Cholesterol drugs may sap sex drive?
Q. I have taken statins to lower my cholesterol. Decreased libido was one of the many side effects I experienced. As things happen gradually, I hadn’t fully taken note of how my normal nighttime erections had virtually ceased.
I figured my lack of sexual interest was due to getting older. My wife felt I wasn’t as interested in her anymore.
During the first week after I stopped the statin, I had a sexual awakening like I was a teenager again. I didn’t realize how far I had deteriorated until my libido came roaring back. Any comment?
A. We have heard from other readers that statins (Crestor, Lipitor, lovastatin, simvastatin, etc.) may sometimes contribute to sexual difficulties, and research confirms this (Drug Safety, July 2009).
More recently, Italian researchers have reported a link between statin therapy and hypogonadism (reduced testosterone). Interfering with the production of cholesterol seems to alter hormone synthesis (Journal of Sexual Medicine, April 2010).
We are sending you our Guide to Cholesterol Control and Heart Health with more information on the pros and cons of statins and other ways to lower blood lipids. Anyone who would like a copy, please send $3 in check or money order with a long (No. 10), stamped (61 cents), self-addressed envelope to: Graedons’ People’s Pharmacy, No. C-8, P.O. Box 52027, Durham, NC 27717-2027. It also can be downloaded for $2 from our Web site: www.peoplespharmacy.com.
Q. I have had terrible trouble trying to stop taking Zyrtec (the generic is cetirizine). After using this antihistamine for about three years while having allergy shots, I first attempted to stop taking it in preparation for allergy testing. Within three days, my entire body itched. It was so horrible that I was crying and preparing to go to the hospital for relief.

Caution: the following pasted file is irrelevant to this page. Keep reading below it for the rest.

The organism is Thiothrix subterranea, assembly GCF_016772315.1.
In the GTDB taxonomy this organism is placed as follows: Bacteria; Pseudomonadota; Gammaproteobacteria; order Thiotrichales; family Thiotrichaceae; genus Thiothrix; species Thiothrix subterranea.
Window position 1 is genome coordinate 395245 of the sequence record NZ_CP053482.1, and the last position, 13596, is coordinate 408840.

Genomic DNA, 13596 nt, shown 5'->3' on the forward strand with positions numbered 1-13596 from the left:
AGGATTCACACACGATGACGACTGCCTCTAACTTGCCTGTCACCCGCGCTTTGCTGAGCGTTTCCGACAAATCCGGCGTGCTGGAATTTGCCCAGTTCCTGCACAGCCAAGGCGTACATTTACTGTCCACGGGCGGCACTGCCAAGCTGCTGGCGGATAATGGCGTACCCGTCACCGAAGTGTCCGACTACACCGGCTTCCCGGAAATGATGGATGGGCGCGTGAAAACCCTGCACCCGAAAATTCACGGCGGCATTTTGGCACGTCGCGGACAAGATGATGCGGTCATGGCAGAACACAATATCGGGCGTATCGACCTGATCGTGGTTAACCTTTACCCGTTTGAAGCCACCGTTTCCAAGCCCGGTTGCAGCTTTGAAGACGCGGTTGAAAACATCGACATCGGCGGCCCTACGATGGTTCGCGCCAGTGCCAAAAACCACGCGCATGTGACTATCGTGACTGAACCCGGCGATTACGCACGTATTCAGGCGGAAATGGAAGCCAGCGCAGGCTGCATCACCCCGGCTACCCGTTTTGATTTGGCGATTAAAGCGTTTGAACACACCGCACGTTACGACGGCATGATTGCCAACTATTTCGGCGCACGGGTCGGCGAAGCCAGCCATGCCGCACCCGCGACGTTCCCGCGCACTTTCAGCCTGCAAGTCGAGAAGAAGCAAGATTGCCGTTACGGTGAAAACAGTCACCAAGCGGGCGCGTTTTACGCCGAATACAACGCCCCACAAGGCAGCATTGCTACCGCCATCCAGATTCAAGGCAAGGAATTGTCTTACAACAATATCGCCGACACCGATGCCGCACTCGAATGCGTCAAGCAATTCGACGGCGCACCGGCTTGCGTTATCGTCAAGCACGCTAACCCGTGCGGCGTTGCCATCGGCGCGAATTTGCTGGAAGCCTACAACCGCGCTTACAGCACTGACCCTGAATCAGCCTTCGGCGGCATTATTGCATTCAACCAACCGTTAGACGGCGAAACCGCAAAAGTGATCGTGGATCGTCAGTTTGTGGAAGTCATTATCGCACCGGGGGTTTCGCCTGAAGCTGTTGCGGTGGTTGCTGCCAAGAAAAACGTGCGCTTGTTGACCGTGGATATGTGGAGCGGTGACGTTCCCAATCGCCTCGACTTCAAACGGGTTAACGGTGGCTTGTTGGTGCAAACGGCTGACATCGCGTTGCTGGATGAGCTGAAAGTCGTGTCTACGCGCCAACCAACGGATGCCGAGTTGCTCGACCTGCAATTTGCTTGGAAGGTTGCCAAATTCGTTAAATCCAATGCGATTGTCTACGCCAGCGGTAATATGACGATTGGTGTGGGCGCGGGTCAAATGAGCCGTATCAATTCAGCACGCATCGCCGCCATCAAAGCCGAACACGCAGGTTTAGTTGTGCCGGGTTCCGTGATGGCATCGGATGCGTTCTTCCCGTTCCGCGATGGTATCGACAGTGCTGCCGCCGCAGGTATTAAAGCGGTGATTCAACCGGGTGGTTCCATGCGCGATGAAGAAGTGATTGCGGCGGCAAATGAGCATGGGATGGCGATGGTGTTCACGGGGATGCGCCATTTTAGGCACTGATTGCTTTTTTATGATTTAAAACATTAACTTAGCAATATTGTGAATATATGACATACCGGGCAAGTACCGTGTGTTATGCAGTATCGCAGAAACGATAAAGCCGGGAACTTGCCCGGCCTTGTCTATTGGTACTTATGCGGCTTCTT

Confused by the relentless itching, I forgot and took a Zyrtec by accident. Lo and behold, before I could get dressed and get in the car, my symptoms were GONE. Now, seven years later, I have tried unsuccessfully at least 10 times to quit this drug, and the reaction is more severe each time.
Today, while I was researching this problem online, I found a community of thousands of people who have had the same problems I have. There should be better warnings about this withdrawal problem.
A. Cetirizine is often used to treat itching due to allergies, but the withdrawal phenomenon you and other patients have experienced is not included in the medical literature.
Please discuss this problem with a dermatologist. She might have a solution to weaning off this antihistamine, perhaps with a short course of corticosteroids.
People have tried a number of ways to overcome the chronic and nearly intolerable itching that may begin shortly after discontinuing cetirizine. Some people report that a gradual reduction in dose helps a bit and that after about two weeks, the itching slowly recedes and eventually disappears.
To ask the Graedons a question, write to them in care of The Vindicator or e-mail them at firstname.lastname@example.org.
2010 King Features Syndicate Inc.
Q. I have read about people having trouble with memory while taking drugs for overactive bladder. Pelvic floor exercises, also known as Kegel exercises, may be a safe and effective therapy for those with bladder problems.
A. Kegel exercises are often recommended for better bladder control (Gerontology, June 2008). To learn which muscles to exercise, try stopping a stream of urine midflow. These muscles should be contracted for three seconds and relaxed for three seconds. Do sets of 10 anywhere from three to a dozen times daily.